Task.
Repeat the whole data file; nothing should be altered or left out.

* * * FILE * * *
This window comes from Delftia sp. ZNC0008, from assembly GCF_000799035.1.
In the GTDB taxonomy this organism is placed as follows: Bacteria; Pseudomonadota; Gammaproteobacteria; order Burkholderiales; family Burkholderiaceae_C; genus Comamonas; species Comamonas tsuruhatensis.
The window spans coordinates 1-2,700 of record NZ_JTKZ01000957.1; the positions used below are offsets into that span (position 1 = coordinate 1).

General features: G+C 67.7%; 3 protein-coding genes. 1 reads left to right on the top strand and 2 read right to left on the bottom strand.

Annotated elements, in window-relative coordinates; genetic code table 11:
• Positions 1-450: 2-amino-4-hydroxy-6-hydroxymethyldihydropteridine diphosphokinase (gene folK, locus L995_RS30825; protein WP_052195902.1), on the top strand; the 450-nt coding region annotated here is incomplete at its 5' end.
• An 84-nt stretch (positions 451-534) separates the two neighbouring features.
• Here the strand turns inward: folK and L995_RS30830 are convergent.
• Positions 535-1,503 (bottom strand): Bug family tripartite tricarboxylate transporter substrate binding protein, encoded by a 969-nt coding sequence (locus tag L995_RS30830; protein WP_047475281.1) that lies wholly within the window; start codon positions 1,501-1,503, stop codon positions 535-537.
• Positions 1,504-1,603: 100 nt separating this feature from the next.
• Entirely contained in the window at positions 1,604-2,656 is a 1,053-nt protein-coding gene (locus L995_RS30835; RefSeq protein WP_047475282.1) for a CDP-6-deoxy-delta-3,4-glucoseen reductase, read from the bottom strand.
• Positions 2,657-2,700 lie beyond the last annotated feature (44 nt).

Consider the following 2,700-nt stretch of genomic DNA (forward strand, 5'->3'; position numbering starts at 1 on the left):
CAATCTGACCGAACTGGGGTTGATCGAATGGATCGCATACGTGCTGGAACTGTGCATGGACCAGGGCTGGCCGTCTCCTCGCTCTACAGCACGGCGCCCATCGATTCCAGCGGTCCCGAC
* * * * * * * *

This window comes from Delftia sp. ZNC0008, from assembly GCF_000799035.1.
In the GTDB taxonomy this organism is placed as follows: Bacteria; Pseudomonadota; Gammaproteobacteria; order Burkholderiales; family Burkholderiaceae_C; genus Comamonas; species Comamonas tsuruhatensis.
The window spans coordinates 1-2,700 of record NZ_JTKZ01000957.1; the positions used below are offsets into that span (position 1 = coordinate 1).

General features: G+C 67.7%; 3 protein-coding genes. 1 reads left to right on the top strand and 2 read right to left on the bottom strand.

Annotated elements, in window-relative coordinates; genetic code table 11:
• Positions 1-450: 2-amino-4-hydroxy-6-hydroxymethyldihydropteridine diphosphokinase (gene folK, locus L995_RS30825; protein WP_052195902.1), on the top strand; the 450-nt coding region annotated here is incomplete at its 5' end.
• An 84-nt stretch (positions 451-534) separates the two neighbouring features.
• Here the strand turns inward: folK and L995_RS30830 are convergent.
• Positions 535-1,503 (bottom strand): Bug family tripartite tricarboxylate transporter substrate binding protein, encoded by a 969-nt coding sequence (locus tag L995_RS30830; protein WP_047475281.1) that lies wholly within the window; start codon positions 1,501-1,503, stop codon positions 535-537.
• Positions 1,504-1,603: 100 nt separating this feature from the next.
• Entirely contained in the window at positions 1,604-2,656 is a 1,053-nt protein-coding gene (locus L995_RS30835; RefSeq protein WP_047475282.1) for a CDP-6-deoxy-delta-3,4-glucoseen reductase, read from the bottom strand.
• Positions 2,657-2,700 lie beyond the last annotated feature (44 nt).

Consider the following 2,700-nt stretch of genomic DNA (forward strand, 5'->3'; position numbering starts at 1 on the left):
CAATCTGACCGAACTGGGGTTGATCGAATGGATCGCATACGTGCTGGAACTGTGCATGGACCAGGGCTGGCCGTCTCCTCGCTCTACAGCACGGCGCCCATCGATTCCAGCGGTCCCGAC